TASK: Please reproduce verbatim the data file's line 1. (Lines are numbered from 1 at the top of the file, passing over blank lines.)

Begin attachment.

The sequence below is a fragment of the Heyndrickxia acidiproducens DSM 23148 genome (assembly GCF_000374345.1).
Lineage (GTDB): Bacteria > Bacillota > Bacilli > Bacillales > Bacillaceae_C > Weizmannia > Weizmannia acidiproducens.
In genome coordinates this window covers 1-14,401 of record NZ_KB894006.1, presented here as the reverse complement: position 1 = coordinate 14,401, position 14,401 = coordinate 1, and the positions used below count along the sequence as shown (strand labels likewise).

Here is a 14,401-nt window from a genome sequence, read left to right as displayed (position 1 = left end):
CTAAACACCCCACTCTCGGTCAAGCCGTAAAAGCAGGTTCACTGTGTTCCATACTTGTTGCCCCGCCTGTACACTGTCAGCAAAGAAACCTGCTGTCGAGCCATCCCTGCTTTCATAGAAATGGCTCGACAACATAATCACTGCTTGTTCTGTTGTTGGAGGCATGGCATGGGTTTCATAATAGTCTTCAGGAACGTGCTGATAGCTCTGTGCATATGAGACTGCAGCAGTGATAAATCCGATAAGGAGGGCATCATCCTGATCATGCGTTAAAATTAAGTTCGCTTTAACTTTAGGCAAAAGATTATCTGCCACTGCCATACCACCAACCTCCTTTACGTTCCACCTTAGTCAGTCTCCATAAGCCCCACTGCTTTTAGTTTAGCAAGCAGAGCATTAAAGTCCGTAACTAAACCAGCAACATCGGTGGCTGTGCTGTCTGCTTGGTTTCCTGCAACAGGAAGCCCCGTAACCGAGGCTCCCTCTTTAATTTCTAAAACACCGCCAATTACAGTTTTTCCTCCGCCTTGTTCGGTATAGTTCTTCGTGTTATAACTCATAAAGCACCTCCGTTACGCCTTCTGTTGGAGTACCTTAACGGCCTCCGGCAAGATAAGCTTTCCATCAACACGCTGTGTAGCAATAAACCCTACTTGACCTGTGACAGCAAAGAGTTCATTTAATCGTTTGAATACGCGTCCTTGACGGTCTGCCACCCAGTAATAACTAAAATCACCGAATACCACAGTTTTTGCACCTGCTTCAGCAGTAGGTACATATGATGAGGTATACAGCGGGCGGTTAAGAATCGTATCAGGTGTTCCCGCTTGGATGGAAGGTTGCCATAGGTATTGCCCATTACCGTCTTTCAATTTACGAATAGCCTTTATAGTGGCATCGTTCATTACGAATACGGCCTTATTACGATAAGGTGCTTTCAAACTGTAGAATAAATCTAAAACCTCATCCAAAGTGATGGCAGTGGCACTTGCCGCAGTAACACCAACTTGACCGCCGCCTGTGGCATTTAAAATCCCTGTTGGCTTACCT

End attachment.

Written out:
The sequence below is a fragment of the Heyndrickxia acidiproducens DSM 23148 genome (assembly GCF_000374345.1).